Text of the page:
Maybe you didn’t notice while going about your post-almost-government-shutdown weekend, but MSNBC’s Ed Schultz (not to be confused with Hogan’s Heroes’ Sgt. Schultz) and Rev. Al Sharpton did a whole special thing on black folks. And, today at theLoop21, we found a convenient way to summarize all the important nuggets from that conversation so you can sound smart to your church friends while not worrying about all that complicated consumption of television news.
Don’t worry. Besides the fact that a white talk show head hosted a discussion exclusively about black folks, you didn’t miss much.
We understand that dedicated uppity black folks feel obligated to watch such programs. So, it is our pleasure to dutifully report that if you’ve ever watched any of Tavis’s State of the Black Union conferences, C-SPAN coverage of an NAACP or Urban League event or even gone to a well organized Martin Luther King, Jr. Day program at a local high school, you didn’t miss that much.
Some low flying big-ups to Cornel West and Jeff Johnson for trying to make it lively. But, the fact is that there just isn’t that much going on that isn’t already depressing and that we don’t already know.
Here’s a minute-by-minute replay:
First, can’t have a mainstream Black Agenda show without Jeff Johnson, Sharon Hunter, Marc Morial and Al Sharpton waxing about MLK.
19:00 – Pulitzer Prize winning writer Sharon Hunter manages to mention Nene Leakes and Oprah Winfrey … in a discussion on the recession. Moving on …
23:00 – Everyone should take a shot of Cruzan rum and Coke whenever the phrase “We Gots to do better” is used. Jeff Johnson alone would’ve gotten me drunk in this segment. Ed Schultz comes back from commercial break with a discussion of Healthcare with Velma Heart, Robert Traynham of RollCallTV, Cornel West and Al Sharpton
31:00 – “A Republican party [that is] mean-spirited and coldhearted which is just a right wing version of the wallstreet oligarchs and corporate plutocrats.” Every time Cornel West speaks, it’s time to pass around a collection plate.
32:00 – Velma Heart, famous for voicing “I’m tired of defending Obama” now wants you, her friends, family, neighbors and future employers to know that she’s not a GOP campaign tool and that she actually supports Obama. Someone must have changed their phone number.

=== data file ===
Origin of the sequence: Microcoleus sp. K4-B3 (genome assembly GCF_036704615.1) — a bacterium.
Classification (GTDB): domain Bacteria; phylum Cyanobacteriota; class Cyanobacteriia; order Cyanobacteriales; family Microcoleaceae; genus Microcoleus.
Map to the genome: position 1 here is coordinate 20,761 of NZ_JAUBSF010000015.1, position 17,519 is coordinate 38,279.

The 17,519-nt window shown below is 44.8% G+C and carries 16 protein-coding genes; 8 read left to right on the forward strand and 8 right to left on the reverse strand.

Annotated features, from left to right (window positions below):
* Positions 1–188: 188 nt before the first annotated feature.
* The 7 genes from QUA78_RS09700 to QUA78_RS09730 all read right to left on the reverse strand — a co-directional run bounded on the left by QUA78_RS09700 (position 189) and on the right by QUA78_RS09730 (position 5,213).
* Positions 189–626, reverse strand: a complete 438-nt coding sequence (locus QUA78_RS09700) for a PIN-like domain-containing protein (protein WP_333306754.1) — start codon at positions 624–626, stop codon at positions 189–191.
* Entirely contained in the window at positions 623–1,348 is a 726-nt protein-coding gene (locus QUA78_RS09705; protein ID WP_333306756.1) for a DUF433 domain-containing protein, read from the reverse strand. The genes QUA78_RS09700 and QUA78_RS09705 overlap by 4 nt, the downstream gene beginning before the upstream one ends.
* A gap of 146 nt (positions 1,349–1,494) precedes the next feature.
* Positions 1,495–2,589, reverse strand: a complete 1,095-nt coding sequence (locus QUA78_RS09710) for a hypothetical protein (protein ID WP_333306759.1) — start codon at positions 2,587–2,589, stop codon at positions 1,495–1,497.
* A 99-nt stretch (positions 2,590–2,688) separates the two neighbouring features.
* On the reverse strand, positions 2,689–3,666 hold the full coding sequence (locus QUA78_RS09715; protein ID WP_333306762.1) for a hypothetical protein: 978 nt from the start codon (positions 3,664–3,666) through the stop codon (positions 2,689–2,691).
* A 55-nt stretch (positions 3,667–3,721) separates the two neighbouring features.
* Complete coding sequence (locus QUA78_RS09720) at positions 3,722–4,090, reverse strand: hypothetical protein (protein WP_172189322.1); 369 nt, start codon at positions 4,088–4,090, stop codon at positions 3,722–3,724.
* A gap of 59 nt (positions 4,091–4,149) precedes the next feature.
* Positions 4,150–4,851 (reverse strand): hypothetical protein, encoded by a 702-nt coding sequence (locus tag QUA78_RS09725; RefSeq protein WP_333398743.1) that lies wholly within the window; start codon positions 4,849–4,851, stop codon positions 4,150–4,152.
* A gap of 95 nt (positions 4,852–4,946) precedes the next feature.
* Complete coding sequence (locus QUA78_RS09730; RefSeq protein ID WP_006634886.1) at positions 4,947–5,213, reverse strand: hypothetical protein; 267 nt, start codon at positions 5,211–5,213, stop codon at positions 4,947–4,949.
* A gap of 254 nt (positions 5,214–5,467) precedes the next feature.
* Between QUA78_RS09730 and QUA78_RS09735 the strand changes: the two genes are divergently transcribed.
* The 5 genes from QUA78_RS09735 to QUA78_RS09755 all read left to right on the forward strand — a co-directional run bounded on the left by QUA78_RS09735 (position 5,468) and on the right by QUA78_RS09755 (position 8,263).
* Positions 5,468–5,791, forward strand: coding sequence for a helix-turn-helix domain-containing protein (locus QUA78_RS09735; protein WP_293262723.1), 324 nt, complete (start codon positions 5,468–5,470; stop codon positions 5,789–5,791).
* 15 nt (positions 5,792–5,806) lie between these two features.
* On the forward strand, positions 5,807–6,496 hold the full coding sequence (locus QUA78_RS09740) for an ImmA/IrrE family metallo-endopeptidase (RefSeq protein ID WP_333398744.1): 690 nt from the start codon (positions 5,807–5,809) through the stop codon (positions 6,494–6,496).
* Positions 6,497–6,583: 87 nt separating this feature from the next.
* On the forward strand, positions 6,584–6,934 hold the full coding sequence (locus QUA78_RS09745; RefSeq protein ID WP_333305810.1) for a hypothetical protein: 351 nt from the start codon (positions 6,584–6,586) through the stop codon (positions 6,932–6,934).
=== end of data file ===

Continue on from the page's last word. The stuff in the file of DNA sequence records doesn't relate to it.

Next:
35:00 – Sharpton and West are getting into it, about to come to blows. By the way, are we the only ones noticing Cornel West wears the exact same black scarf tie and shirt combo – like Charlie Brown’s black and yellow stripes? Waiting for the papparazi money shot of West winding up at Trinidad carnival, thugged in Akademik tee, Hawaiian shorts and Ray Ban sunglasses.
42:00 – Commercial break then same panel and a weird 5 minute mini bio of Rev Al Sharpton. A mixture of In the Actor’s Studio and This is Your Life. It disrupted the flow of conversation, and if you’re going to spend air time talking about Sharpton, where’s the footage of his run for Mayor of New York or President of the United States?
51:00 – With Obama as proxy, Sharpton and West debate where fault lies for little progressive power in the Congressional Black Caucus and other outlets when it comes to policy.
This degenerates into an “Ivory tower” versus “The Streets” fight, but it’s a real one. Sharpton argues that many of the same black members of government and academia who accuse Obama of not standing up for civil rights and the poor were the same ones bojangling for Bush’s war policies. Best Quote of an Increasingly Interesting Night goes to Al Sharpton: “If you SCARED, say you SCARED – but, don’t blame that on Obama!! Ya’ll making excuses for people who been there 40 years and ain’t done nothing – now they wanna blame Obama!!”
So Ed shuts off a really good discussion about activism to bore us to death with a discussion on education. Boring in the sense that nothing ever gets done with that. Discussions about education in the black community always devolve into fights over teachers or parents. Can we get a panel composed of successful teachers who have accomplished great things talking about schools that have improved? It’s not news anymore that tons of black men and women don’t graduate from high-school.
The second hour was pretty much a series of speeches about absent policy discussion and solution finding. Which begs the question: so, why were we here, again? There goes the player-hating groans of black pundits, commentators, activists and intellectuals consumed with self-righteous rage that the MSNBC booking producer didn’t call them. And while we can applaud MSNBC for its sudden recognition of a large black viewing audience that – yes – wants a black host for one of their persistently white-hosted programs, we have to wonder out loud if this helped any. African American lives aren’t really changed and most white people won’t care one way or another.
For the future, let’s figure out a better model for substantive discussion . Rather than endless diatribes on where ‘black folks’ are, let’s talk about solutions that have worked and can take African Americans where they could be.
The article originally appeared on TheLoop21.com under the headline “Move Over Housewives! MSNBC Presents The Black Agenda Reality Show.”